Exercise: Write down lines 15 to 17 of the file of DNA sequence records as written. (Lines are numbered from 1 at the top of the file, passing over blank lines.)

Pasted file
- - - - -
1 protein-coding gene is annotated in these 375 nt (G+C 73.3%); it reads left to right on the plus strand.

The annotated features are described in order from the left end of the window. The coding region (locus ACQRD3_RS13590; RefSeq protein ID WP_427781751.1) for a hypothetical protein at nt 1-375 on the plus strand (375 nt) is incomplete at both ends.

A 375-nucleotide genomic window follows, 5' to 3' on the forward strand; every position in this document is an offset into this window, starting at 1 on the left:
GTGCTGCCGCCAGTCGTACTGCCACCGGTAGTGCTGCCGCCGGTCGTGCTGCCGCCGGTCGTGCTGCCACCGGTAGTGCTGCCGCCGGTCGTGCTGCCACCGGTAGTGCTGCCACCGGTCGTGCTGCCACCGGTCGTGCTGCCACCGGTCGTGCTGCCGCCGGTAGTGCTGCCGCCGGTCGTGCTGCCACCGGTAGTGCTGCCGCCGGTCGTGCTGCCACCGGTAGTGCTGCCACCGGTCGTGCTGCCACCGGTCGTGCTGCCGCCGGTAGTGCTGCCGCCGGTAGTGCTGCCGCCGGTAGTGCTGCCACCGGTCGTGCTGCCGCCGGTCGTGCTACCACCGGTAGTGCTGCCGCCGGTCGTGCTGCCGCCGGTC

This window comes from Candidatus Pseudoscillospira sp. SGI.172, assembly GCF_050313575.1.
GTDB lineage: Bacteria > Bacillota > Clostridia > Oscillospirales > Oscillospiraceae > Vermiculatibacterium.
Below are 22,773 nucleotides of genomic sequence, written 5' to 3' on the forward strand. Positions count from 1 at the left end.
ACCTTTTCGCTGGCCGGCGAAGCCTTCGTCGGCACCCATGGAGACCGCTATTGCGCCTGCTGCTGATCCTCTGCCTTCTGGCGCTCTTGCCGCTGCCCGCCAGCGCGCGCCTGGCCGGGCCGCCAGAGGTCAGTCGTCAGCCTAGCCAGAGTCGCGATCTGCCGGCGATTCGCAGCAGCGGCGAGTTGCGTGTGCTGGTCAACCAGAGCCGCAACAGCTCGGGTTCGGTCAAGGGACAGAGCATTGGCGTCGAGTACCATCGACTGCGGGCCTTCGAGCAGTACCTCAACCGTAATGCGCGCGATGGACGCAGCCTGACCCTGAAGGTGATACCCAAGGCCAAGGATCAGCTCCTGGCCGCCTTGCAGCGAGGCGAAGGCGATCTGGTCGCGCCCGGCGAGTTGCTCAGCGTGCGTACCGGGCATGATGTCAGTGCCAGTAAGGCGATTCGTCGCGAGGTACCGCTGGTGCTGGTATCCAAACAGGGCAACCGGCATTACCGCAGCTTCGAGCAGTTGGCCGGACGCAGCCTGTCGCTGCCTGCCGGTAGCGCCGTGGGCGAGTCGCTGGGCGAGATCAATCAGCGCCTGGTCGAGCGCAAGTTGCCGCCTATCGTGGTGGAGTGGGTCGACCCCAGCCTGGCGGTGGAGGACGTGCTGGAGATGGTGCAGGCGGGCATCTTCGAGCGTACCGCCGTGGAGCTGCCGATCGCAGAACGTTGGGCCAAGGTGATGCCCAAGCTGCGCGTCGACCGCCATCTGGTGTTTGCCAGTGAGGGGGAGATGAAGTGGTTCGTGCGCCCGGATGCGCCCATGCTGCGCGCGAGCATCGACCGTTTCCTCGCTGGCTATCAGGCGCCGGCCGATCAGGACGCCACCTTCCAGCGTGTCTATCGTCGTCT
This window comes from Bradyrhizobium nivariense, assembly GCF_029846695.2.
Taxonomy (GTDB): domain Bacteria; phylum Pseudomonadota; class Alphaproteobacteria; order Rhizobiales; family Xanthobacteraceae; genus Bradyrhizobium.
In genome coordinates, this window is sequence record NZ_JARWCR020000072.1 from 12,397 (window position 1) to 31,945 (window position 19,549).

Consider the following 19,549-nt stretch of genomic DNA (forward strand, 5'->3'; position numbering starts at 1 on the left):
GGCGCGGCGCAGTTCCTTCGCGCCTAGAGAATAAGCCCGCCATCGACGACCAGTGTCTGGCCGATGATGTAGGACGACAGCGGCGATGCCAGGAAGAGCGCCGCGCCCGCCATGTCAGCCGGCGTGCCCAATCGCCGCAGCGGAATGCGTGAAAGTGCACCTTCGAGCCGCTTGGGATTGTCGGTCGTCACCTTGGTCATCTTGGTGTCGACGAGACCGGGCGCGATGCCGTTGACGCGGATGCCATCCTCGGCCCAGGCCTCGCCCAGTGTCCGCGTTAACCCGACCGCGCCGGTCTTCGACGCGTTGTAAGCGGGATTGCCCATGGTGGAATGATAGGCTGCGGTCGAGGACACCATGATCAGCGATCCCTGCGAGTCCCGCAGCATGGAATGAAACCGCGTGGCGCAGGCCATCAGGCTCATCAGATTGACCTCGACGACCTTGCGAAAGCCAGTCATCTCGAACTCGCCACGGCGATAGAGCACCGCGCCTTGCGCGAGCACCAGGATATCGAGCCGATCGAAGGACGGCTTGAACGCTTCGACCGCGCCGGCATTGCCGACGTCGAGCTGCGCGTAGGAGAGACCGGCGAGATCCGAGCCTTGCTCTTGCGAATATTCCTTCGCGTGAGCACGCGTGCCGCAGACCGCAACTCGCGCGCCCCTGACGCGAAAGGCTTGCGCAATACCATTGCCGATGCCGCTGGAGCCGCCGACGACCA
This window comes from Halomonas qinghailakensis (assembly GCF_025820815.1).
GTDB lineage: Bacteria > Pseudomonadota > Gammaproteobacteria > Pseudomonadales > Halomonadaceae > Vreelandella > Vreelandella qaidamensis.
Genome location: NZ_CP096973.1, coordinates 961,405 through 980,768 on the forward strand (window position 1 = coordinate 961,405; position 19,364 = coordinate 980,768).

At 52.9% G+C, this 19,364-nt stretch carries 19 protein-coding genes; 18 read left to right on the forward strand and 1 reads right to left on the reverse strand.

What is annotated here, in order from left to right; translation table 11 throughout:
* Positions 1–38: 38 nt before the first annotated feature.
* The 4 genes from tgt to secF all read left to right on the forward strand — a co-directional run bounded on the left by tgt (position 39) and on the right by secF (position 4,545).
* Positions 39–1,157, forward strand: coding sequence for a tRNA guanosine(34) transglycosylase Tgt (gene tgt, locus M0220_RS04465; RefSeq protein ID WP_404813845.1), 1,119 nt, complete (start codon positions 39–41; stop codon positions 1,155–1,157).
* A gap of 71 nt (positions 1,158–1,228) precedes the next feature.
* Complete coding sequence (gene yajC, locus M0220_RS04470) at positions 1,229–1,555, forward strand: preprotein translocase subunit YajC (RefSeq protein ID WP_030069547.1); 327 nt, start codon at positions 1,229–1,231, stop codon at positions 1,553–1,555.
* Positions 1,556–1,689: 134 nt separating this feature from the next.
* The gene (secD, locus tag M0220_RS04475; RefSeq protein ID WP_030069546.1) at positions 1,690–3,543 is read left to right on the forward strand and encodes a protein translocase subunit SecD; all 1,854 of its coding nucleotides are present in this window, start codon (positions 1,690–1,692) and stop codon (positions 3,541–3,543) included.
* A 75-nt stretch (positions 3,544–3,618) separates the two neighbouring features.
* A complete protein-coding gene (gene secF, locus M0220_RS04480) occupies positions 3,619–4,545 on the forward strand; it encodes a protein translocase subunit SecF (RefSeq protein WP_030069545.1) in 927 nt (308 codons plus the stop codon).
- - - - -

GTDB lineage: Bacteria > Pseudomonadota > Gammaproteobacteria > Pseudomonadales > Halomonadaceae > Vreelandella > Vreelandella qaidamensis.
Genome location: NZ_CP096973.1, coordinates 961,405 through 980,768 on the forward strand (window position 1 = coordinate 961,405; position 19,364 = coordinate 980,768).

At 52.9% G+C, this 19,364-nt stretch carries 19 protein-coding genes; 18 read left to right on the forward strand and 1 reads right to left on the reverse strand.